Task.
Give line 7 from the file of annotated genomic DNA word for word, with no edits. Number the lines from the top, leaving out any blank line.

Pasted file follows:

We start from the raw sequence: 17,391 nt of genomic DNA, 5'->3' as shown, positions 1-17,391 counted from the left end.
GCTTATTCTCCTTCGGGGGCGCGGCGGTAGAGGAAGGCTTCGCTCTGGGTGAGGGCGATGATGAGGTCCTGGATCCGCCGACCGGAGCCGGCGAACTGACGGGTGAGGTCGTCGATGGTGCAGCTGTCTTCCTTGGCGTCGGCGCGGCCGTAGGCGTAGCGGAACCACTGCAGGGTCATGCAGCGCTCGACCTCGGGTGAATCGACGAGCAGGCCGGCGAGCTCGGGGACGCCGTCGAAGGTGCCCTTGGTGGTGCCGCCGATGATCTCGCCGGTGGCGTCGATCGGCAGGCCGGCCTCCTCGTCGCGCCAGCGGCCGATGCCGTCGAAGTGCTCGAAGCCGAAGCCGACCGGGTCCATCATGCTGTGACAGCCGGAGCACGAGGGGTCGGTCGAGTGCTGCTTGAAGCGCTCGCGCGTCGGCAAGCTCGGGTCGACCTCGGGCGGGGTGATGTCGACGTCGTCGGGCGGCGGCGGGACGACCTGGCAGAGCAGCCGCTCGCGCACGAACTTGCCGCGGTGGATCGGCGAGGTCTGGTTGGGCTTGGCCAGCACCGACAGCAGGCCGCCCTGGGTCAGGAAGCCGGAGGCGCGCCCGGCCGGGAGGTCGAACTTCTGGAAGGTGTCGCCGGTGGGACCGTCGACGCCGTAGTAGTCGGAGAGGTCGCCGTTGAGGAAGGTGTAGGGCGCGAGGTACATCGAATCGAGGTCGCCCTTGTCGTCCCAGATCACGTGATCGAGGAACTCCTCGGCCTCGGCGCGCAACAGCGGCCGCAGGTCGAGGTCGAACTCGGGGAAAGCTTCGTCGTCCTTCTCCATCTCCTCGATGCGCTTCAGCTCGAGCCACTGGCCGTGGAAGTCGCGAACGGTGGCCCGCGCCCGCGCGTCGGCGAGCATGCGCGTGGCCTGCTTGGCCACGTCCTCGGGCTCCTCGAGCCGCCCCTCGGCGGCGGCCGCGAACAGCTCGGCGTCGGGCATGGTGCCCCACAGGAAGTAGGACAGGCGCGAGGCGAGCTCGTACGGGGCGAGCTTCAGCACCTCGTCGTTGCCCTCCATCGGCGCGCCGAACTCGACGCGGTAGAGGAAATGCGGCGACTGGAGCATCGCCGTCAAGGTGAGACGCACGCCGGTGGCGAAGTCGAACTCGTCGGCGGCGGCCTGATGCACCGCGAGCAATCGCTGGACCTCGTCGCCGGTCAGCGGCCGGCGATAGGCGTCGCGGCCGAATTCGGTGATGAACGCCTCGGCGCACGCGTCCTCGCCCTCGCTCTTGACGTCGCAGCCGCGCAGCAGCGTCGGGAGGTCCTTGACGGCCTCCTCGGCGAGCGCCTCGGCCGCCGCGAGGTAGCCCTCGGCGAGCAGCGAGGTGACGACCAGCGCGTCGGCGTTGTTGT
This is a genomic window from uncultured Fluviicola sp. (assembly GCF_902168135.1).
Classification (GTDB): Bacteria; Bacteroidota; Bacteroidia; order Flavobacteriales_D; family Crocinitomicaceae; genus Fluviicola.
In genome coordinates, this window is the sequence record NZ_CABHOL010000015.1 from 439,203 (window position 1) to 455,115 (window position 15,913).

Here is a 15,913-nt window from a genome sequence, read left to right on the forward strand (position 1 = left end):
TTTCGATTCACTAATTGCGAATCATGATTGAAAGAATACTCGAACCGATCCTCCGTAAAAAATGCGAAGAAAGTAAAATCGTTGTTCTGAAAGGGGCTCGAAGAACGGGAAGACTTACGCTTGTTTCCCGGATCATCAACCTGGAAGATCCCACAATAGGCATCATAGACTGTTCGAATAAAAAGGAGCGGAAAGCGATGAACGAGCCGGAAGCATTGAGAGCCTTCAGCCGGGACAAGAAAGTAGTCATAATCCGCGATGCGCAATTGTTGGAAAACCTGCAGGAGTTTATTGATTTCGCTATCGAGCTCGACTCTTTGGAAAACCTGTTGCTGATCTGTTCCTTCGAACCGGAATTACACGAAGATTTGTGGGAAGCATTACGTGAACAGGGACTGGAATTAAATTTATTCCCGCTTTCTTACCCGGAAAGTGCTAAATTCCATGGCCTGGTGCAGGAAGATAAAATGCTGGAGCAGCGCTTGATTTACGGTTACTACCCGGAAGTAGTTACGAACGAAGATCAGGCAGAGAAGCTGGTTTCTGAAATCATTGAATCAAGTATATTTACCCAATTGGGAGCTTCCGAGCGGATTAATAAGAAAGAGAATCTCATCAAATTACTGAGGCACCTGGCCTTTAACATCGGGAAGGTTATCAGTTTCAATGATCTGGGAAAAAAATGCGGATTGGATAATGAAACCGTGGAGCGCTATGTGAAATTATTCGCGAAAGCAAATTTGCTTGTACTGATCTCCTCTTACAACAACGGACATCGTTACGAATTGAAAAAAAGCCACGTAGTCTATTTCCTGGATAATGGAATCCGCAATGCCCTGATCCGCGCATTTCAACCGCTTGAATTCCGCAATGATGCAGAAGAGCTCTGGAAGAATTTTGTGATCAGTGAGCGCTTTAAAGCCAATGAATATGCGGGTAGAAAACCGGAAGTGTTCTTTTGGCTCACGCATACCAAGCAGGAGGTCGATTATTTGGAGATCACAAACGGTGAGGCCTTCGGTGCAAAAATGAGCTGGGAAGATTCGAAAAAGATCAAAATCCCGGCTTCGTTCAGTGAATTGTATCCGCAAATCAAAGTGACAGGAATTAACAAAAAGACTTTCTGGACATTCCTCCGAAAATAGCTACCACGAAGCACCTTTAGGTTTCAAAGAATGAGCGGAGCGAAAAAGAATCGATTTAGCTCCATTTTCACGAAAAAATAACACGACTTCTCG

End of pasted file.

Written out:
TTTCGATTCACTAATTGCGAATCATGATTGAAAGAATACTCGAACCGATCCTCCGTAAAAAATGCGAAGAAAGTAAAATCGTTGTTCTGAAAGGGGCTCGAAGAACGGGAAGACTTACGCTTGTTTCCCGGATCATCAACCTGGAAGATCCCACAATAGGCATCATAGACTGTTCGAATAAAAAGGAGCGGAAAGCGATGAACGAGCCGGAAGCATTGAGAGCCTTCAGCCGGGACAAGAAAGTAGTCATAATCCGCGATGCGCAATTGTTGGAAAACCTGCAGGAGTTTATTGATTTCGCTATCGAGCTCGACTCTTTGGAAAACCTGTTGCTGATCTGTTCCTTCGAACCGGAATTACACGAAGATTTGTGGGAAGCATTACGTGAACAGGGACTGGAATTAAATTTATTCCCGCTTTCTTACCCGGAAAGTGCTAAATTCCATGGCCTGGTGCAGGAAGATAAAATGCTGGAGCAGCGCTTGATTTACGGTTACTACCCGGAAGTAGTTACGAACGAAGATCAGGCAGAGAAGCTGGTTTCTGAAATCATTGAATCAAGTATATTTACCCAATTGGGAGCTTCCGAGCGGATTAATAAGAAAGAGAATCTCATCAAATTACTGAGGCACCTGGCCTTTAACATCGGGAAGGTTATCAGTTTCAATGATCTGGGAAAAAAATGCGGATTGGATAATGAAACCGTGGAGCGCTATGTGAAATTATTCGCGAAAGCAAATTTGCTTGTACTGATCTCCTCTTACAACAACGGACATCGTTACGAATTGAAAAAAAGCCACGTAGTCTATTTCCTGGATAATGGAATCCGCAATGCCCTGATCCGCGCATTTCAACCGCTTGAATTCCGCAATGATGCAGAAGAGCTCTGGAAGAATTTTGTGATCAGTGAGCGCTTTAAAGCCAATGAATATGCGGGTAGAAAACCGGAAGTGTTCTTTTGGCTCACGCATACCAAGCAGGAGGTCGATTATTTGGAGATCACAAACGGTGAGGCCTTCGGTGCAAAAATGAGCTGGGAAGATTCGAAAAAGATCAAAATCCCGGCTTCGTTCAGTGAATTGTATCCGCAAATCAAAGTGACAGGAATTAACAAAAAGACTTTCTGGACATTCCTCCGAAAATAGCTACCACGAAGCACCTTTAGGTTTCAAAGAATGAGCGGAGCGAAAAAGAATCGATTTAGCTCCATTTTCACGAAAAAATAACACGACTTCTCG